However, the American government did not leave the Indians empty handed.  As part of the treaty, an immediate $20,000 payment in goods, such as blankets, domestic animals, utensils and tools, was given to the Indians.  In addition, a yearly payment of $9,500 in goods would be given to the Native Americas, which they could distribute amongst the tribes as they see fit.  The natives also retained the right to live and hunt in the Northwest Territories, which most did until the forced mass exodus of Native Americans during Progressive Democrat President Andrew Jackson’s administration.  (see Satan’s Manifest Destiny)

     The treaty marked the end of the Indian Wars and the beginning of the State of Ohio.  Blue Jacket tried desperately to hold on to his native land, but was unsuccessful.  The new boundaries failed to contain the pioneer spirit of the frontiersmen as settlements developed within Indian Territory almost immediately.  

     Ohio became a state in 1803, and two years later, Blue Jacket relinquished the remaining parts of modern-day Ohio in the Treaty of Fort Industry, a fort located in today’s Toledo area. As Blue Jacket’s prominence faded in his last years, another upcoming Shawnee leader, Tecumseh, continued the Native American struggle to win back their Ohio Country lands.  Tecumseh persevered in his crusade into the War of 1812, losing his lifelong campaign upon his death in 1813 at the Battle of Thames.  (see America's Ongoing Civil War)

     Ohio has played an important role in the shaping of America.  Eight presidents were either born or resided in Ohio at the time of their election, including William Henry Harrison.  The first professional baseball team, the Red Stockings, formed in Cincinnati in 1866.  Orville and Wilber Wright designed and perfected flight in Dayton (see Is Consensus Always Right? and I Believe I Can Fly) and Cleveland houses the Rock-n-Roll Hall of Fame.  In addition, Cincinnati played a significant part in the expansion westward.  As the first major city founded after the American Revolution, as well as the first primary inland city and the largest western city at the time, many view it as the first truly “American” city.  The Ohio canals and the Roebling Suspension Bridge opened up travel and commerce at Cincinnati while also leading escaped slaves to freedom northward.  (see Locking In Our Future, America's Moses, and The Original Iron Man)  Ormsby Mitchel built America's first major observatory in the Queen City, as Cincinnati is nicknamed.  (see Reaching For The Stars)  Leading industries such as Macy’s, Inc., Proctor & Gamble, The Kroger Company and the GE Aviation portion of General Electric are headquartered in Cincinnati, named after the Roman hero Cincinnatus.  (see The Man Who Refused To Be King)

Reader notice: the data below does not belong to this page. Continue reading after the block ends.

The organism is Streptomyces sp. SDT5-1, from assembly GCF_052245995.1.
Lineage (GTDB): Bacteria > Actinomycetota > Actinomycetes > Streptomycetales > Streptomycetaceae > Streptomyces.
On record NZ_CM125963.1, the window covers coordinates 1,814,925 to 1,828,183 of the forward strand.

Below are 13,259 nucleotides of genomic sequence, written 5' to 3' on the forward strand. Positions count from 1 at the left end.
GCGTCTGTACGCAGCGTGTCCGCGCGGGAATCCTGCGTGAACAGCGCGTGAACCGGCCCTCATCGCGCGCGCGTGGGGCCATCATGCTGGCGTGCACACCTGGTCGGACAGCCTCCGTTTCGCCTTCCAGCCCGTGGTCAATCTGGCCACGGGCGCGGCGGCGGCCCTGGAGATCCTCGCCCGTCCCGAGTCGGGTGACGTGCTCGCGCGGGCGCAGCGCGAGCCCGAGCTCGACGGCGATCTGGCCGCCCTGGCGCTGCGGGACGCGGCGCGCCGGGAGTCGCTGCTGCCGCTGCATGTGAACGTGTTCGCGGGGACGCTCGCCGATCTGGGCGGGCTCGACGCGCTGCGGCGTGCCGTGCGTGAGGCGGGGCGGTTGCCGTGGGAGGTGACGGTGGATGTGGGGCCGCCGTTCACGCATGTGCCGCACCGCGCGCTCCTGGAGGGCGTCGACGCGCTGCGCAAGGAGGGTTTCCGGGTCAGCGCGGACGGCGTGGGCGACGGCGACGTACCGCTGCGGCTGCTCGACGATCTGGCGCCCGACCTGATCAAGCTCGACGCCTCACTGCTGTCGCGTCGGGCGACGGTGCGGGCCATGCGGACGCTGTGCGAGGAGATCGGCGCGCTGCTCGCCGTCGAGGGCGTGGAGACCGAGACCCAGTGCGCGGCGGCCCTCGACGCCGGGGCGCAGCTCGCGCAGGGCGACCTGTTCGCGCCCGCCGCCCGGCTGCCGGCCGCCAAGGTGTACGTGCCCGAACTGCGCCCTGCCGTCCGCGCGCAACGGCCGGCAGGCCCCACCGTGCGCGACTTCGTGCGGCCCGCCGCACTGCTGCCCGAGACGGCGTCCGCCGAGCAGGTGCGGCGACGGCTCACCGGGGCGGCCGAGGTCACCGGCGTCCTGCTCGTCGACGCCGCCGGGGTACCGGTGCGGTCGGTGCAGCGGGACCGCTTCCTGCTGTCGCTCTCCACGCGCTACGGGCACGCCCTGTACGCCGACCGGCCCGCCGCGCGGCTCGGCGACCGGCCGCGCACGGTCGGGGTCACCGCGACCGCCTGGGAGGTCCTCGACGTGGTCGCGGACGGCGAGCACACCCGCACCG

Yet, Ohio did not forget its Native American sons, Blue Jacket and Tecumseh.  Ohioans honored the men in two separate and long-running plays, operating for decades in the late 20th century.  Columbus’ hockey team even bears the name Blue Jackets.

     The United State’s history and treatment of the Native Americans is not always a proud one.  Some settlers, like William Penn, did truly desire to live side by side with the Indians.  (see The Unbroken Treaty). Unfortunately, many on both sides often resorted to violence, trying to keep the other group out.  In fact, those claiming the natives lived in complete peace and harmony before the Europeans arrived are believing a false history.  It was common for one tribe to attack, conquer and overtake another, including confiscating their land.  Which may explain why some natives were instantly hostile to the Europeans regardless of their desires to live together.  On the other hand, many Indians, including those in the Ohio Country, left their tribal life, choosing instead the European culture as their way of life.

     Liberty, our history is our history.  There may be parts we don’t rejoice over.  However, we should not be punishing ourselves because of them either.  Those moments and events, both good and bad, led us to become the most powerful country in the world.   A country that has opened the doors to generations of people just wanting a better life for themselves and their families.  A country that does not force one to stay in a particular social class or station because of who their parents are.  A country where a farmer and a self-educated lawyer can become president (see The Man Who Refused To Be King and Disunity Of The Union), and then that president can return home to their ranch or quiet life once their service is over.  (see Washington's Liberating Letter and The Forgotten President)  A country whose citizens are by far the most generous in the world, not just towards their own, but to nations everywhere.

     And that, sweet Liberty, is something worth being proud of.

     That’s my 2 cents.